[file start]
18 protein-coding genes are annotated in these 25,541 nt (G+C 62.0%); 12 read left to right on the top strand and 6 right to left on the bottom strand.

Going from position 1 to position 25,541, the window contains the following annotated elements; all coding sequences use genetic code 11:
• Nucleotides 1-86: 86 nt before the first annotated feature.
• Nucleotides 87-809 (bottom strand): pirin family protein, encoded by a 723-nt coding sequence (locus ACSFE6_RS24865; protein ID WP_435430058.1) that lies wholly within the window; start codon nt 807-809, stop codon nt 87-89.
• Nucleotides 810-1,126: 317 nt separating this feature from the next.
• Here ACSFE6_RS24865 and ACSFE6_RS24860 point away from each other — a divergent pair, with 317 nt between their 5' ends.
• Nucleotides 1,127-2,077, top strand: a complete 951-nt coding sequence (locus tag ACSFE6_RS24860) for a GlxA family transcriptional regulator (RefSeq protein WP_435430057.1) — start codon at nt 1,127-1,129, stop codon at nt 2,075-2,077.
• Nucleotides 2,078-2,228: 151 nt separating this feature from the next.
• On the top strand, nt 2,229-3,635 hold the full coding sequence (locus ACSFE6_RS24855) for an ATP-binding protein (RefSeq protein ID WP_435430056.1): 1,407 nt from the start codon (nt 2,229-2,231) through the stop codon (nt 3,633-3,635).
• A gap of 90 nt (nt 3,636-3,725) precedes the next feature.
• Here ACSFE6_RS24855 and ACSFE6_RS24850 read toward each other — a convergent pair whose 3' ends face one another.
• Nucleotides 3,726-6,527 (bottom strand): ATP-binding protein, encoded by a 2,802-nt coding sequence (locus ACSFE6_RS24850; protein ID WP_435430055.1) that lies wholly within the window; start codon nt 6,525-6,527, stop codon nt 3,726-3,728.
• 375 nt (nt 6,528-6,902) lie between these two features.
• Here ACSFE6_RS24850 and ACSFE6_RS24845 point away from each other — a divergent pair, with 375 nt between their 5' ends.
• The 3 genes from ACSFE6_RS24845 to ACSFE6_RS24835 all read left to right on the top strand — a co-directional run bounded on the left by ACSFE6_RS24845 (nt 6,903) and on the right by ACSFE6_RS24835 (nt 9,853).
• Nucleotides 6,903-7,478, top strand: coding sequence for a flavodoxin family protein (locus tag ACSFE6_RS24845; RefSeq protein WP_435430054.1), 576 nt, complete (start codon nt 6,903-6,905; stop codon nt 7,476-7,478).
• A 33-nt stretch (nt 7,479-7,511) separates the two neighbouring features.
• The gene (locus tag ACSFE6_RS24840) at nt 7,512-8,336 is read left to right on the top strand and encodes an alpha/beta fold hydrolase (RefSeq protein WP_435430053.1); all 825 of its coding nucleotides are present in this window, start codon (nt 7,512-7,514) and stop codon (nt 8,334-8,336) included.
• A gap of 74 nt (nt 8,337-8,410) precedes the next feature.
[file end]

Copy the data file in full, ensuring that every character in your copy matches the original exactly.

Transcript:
18 protein-coding genes are annotated in these 25,541 nt (G+C 62.0%); 12 read left to right on the top strand and 6 right to left on the bottom strand.

Going from position 1 to position 25,541, the window contains the following annotated elements; all coding sequences use genetic code 11:
• Nucleotides 1-86: 86 nt before the first annotated feature.
• Nucleotides 87-809 (bottom strand): pirin family protein, encoded by a 723-nt coding sequence (locus ACSFE6_RS24865; protein ID WP_435430058.1) that lies wholly within the window; start codon nt 807-809, stop codon nt 87-89.
• Nucleotides 810-1,126: 317 nt separating this feature from the next.
• Here ACSFE6_RS24865 and ACSFE6_RS24860 point away from each other — a divergent pair, with 317 nt between their 5' ends.
• Nucleotides 1,127-2,077, top strand: a complete 951-nt coding sequence (locus tag ACSFE6_RS24860) for a GlxA family transcriptional regulator (RefSeq protein WP_435430057.1) — start codon at nt 1,127-1,129, stop codon at nt 2,075-2,077.
• Nucleotides 2,078-2,228: 151 nt separating this feature from the next.
• On the top strand, nt 2,229-3,635 hold the full coding sequence (locus ACSFE6_RS24855) for an ATP-binding protein (RefSeq protein ID WP_435430056.1): 1,407 nt from the start codon (nt 2,229-2,231) through the stop codon (nt 3,633-3,635).
• A gap of 90 nt (nt 3,636-3,725) precedes the next feature.
• Here ACSFE6_RS24855 and ACSFE6_RS24850 read toward each other — a convergent pair whose 3' ends face one another.
• Nucleotides 3,726-6,527 (bottom strand): ATP-binding protein, encoded by a 2,802-nt coding sequence (locus ACSFE6_RS24850; protein ID WP_435430055.1) that lies wholly within the window; start codon nt 6,525-6,527, stop codon nt 3,726-3,728.
• 375 nt (nt 6,528-6,902) lie between these two features.
• Here ACSFE6_RS24850 and ACSFE6_RS24845 point away from each other — a divergent pair, with 375 nt between their 5' ends.
• The 3 genes from ACSFE6_RS24845 to ACSFE6_RS24835 all read left to right on the top strand — a co-directional run bounded on the left by ACSFE6_RS24845 (nt 6,903) and on the right by ACSFE6_RS24835 (nt 9,853).
• Nucleotides 6,903-7,478, top strand: coding sequence for a flavodoxin family protein (locus tag ACSFE6_RS24845; RefSeq protein WP_435430054.1), 576 nt, complete (start codon nt 6,903-6,905; stop codon nt 7,476-7,478).
• A 33-nt stretch (nt 7,479-7,511) separates the two neighbouring features.
• The gene (locus tag ACSFE6_RS24840) at nt 7,512-8,336 is read left to right on the top strand and encodes an alpha/beta fold hydrolase (RefSeq protein WP_435430053.1); all 825 of its coding nucleotides are present in this window, start codon (nt 7,512-7,514) and stop codon (nt 8,334-8,336) included.
• A gap of 74 nt (nt 8,337-8,410) precedes the next feature.